When I confronted him about his involvement with Kligman’s prison research, Calesnick grew indignant and insisted: “I did not operate radioactive material testing at Holmesburg. The whole thing was a fraud.” Calesnick would go on to express his frustration and outrage that he had been drawn into Kligman’s deceptive gambit with the biting comment that Kligman had a “reputation as an operator.” He knew “how to make money out of medicine.” It turned out that Dr. Calesnick, the authorized and trained nuclear-medicine specialist, never set foot in a Philadelphia prison and was totally in the dark as to what Kligman was doing with the isotopes. The AEC was never sure what Kligman was up to, either. As for the test subjects, they were never informed they were being injected with radioactive material.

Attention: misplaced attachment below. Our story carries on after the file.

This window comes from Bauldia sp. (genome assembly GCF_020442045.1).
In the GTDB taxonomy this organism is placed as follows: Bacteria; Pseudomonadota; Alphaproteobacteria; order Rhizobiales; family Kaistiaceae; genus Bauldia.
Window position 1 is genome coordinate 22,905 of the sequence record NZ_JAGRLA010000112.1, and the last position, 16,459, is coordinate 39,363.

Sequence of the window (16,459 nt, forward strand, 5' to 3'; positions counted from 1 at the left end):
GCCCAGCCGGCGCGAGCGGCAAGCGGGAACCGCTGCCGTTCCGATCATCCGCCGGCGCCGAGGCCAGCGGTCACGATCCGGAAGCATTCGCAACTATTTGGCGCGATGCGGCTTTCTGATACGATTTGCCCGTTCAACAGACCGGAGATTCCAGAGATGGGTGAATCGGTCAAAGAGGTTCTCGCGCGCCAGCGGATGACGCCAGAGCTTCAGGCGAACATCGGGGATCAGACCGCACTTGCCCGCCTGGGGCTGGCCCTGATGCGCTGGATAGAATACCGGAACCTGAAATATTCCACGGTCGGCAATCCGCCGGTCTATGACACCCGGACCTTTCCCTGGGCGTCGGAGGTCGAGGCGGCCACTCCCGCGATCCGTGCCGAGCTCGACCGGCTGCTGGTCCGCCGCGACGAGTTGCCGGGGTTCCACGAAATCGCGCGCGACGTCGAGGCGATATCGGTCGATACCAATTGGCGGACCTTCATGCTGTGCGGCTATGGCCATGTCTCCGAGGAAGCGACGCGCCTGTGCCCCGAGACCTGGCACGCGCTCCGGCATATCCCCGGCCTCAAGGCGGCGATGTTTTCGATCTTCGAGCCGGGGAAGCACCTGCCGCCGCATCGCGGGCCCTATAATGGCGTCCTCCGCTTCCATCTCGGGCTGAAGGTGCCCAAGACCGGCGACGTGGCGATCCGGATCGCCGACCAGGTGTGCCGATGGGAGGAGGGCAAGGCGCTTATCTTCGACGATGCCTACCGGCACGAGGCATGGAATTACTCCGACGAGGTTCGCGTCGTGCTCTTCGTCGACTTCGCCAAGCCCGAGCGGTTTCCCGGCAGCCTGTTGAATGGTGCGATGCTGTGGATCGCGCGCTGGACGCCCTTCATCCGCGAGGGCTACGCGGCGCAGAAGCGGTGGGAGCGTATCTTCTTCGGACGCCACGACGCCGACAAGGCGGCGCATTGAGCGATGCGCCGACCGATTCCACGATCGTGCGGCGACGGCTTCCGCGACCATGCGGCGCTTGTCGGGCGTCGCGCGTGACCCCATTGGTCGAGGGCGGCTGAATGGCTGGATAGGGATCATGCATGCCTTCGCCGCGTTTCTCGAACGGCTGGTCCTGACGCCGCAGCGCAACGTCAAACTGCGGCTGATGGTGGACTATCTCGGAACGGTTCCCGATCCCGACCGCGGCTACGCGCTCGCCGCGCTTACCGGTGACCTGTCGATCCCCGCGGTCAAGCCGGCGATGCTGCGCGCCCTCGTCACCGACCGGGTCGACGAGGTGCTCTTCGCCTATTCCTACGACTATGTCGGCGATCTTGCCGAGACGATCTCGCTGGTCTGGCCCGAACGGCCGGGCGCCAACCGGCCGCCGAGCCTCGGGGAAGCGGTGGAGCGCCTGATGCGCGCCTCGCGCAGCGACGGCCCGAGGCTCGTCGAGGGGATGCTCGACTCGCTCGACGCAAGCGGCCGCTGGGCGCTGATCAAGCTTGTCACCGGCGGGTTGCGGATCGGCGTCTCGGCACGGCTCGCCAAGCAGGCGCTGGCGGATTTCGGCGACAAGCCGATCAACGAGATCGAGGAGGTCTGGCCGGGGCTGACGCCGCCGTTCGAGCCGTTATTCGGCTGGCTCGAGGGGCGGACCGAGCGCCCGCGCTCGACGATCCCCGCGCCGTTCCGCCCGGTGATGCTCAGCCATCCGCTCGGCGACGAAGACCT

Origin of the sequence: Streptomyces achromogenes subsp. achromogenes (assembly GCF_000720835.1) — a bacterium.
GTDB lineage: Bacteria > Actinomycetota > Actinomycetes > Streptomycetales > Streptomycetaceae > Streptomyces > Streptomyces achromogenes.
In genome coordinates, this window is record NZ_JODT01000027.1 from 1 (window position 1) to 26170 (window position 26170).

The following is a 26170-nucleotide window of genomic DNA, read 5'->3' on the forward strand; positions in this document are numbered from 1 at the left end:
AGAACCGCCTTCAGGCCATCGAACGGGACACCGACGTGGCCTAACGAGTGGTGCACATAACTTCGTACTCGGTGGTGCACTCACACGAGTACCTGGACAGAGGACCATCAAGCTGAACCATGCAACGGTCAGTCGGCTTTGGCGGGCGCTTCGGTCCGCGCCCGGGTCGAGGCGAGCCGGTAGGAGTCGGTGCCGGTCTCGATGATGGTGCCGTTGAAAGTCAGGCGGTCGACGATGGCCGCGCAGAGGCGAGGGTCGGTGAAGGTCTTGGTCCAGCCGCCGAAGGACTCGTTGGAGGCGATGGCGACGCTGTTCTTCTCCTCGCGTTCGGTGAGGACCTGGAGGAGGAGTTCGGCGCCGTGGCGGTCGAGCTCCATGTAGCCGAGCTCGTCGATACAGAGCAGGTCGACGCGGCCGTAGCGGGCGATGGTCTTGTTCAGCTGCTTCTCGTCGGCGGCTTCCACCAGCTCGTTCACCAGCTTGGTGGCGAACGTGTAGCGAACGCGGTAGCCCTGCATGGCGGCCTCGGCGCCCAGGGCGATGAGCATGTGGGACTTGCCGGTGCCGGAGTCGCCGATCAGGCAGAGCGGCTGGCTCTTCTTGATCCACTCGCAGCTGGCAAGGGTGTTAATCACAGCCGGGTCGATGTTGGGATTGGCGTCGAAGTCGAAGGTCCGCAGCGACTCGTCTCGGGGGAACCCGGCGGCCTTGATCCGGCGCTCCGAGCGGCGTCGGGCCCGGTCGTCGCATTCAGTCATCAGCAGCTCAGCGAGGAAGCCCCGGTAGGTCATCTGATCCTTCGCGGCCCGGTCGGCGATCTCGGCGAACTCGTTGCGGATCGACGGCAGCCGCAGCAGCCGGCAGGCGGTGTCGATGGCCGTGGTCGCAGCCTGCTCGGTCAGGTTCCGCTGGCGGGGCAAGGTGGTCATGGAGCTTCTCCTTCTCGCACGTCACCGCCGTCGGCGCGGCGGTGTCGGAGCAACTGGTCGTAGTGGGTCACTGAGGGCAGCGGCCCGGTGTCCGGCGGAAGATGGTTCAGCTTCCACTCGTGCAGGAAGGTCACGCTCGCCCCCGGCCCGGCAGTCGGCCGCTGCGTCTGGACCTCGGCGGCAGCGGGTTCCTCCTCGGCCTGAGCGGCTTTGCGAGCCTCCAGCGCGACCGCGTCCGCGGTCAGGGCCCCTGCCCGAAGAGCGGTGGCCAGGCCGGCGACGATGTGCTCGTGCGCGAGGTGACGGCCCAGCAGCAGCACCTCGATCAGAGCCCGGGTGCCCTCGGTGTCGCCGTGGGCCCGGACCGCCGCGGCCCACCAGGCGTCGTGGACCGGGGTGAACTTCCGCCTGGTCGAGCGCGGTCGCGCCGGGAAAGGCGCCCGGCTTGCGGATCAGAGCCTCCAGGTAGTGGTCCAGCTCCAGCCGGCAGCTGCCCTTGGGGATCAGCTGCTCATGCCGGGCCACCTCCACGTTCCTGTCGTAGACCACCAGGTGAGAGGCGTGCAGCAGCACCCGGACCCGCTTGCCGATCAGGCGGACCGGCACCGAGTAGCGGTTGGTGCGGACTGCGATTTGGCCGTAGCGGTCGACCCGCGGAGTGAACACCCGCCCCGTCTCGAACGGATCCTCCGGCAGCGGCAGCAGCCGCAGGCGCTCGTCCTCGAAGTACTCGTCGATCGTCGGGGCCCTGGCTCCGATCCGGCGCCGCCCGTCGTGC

Similarly, in 1964 when Dow Chemical came calling with a protocol that exposed inmates to dioxin (a highly toxic and dangerous carcinogenic substance), Kligman’s only concern was his fee. The application of dioxin on the faces and backs of dozens of prisoners—the vast majority African-American—may remain the only instance of the scientific community purposefully applying the substance on humans. When I asked Verald Keith Rowe, the Dow coordinator of the project, if he had any concerns about African-Americans being the bulk of the test population (of the first 56 inmates to be exposed to dioxin, 47 were black), he replied, “I don’t have too much of a problem with Kligman’s operation in that regard.” The inmates who were receiving a dollar a day for renting out a piece of their skin were never told the name of the substance or its cancer-causing potential. Kligman received $10,000 for his services.